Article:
SoundExchange Offers 'Small Webcasters' a Royalty Cap Concession
Yesterday, the SoundExchange organization which the US Copyright Royalty Board designated as the handler for performers' royalties, offered "small webcasters" the option of returning to an earlier arrangement, which would cap the amount of royalties it receives from them at 10% of net revenues up to the first $250,000, and 12% thereafter.
The deal may be encouraging to streaming music providers who might otherwise be faced with annual royalty fees that many predict - and evidence compiled by BetaNews appears to confirm - could conceivably usurp their entire revenue stream. It would effectively extend the provisions of the Small Webcaster Settlement Act of 2002 (SWSA) - which was allowed to lapse in 2005 - until 2010.
That extension could be important, because the SWSA includes very important language that was beneficial to the burgeoning business of webcasting five years ago: Specifically, it concedes that the fees agreed upon at the time by rights agencies and large webcasters neither "provides for or in any way approximates fair or reasonable royalty rates and terms, or rates and terms that would have been negotiated in the marketplace between a willing buyer and a willing seller."
In other words, the Act codified into law the objections of small webcasters. However, it doesn't actually specify what the alternative rates would be, nor does it define "small" with respect to "webcaster" - in other words, it leaves it up to the market to determine how little revenue one must make to qualify as small. However, in this case, SoundExchange appears to be willing to extend the same percentages that rights agencies agreed upon in 2002.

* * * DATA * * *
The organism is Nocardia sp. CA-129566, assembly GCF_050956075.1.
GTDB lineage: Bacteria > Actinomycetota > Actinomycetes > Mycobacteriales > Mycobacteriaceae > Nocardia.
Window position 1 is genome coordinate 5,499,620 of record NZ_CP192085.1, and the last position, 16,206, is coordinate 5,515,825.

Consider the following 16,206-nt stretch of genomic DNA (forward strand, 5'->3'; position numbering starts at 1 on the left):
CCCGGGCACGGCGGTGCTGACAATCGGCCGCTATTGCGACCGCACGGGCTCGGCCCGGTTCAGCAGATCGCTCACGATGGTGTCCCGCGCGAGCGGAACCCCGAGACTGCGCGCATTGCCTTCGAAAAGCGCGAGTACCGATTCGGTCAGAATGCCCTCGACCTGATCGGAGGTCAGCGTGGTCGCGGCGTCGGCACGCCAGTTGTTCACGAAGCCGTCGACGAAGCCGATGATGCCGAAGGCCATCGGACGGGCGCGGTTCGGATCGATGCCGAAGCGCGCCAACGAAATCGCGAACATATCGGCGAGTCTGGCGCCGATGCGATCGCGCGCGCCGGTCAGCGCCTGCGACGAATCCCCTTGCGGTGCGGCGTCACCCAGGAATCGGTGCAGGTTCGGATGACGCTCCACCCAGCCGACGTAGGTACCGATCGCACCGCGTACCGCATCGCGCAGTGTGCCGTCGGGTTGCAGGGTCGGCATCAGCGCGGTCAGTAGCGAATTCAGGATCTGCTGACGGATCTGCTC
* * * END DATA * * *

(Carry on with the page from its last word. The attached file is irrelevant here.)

The concession comes, SoundExchange said, in response to a letter from the chairman of the House Judiciary Subcommittee on IP and the Internet, Rep. Howard Berman (D - Calif.), asking it to enter into good faith negotiations with small and private webcasters to help ensure their viability.
How meaningful would such a concession be? Judging from figures previously published by AccuRadio founder Kurt Hanson, it could reduce a potential 2007 royalties fee of about $600,000 to a much more palatable $50,000.
What isn't codified at this point, however, is whether agreeing to this concession would place small webcasters in the position of acquiescing to the notion that large webcasters' royalties should be above 12% of revenues, or whether rates above that amount would even be fair.
But SoundExchange Executive Director John Simson made clear, in a statement yesterday, he feels such a concession is practically a gift - or, more accurately, an outright subsidy, in the name of helping a new industry blossom and grow.
"Although the rates revised by the CRB are fair and based on the value of music in the marketplace," Simson wrote, "there's a sense in the music community and in Congress that small webcasters need more time to develop their businesses. Artists and labels are offering a below-market rate to subsidize small webcasters because Congress has made it clear that this is a policy it desires to advance, at least for the next few years. We look at it as artists and labels doing their part to help small operators get a stronger foothold."
Next: Is a 12% revenues cap for royalties reasonable?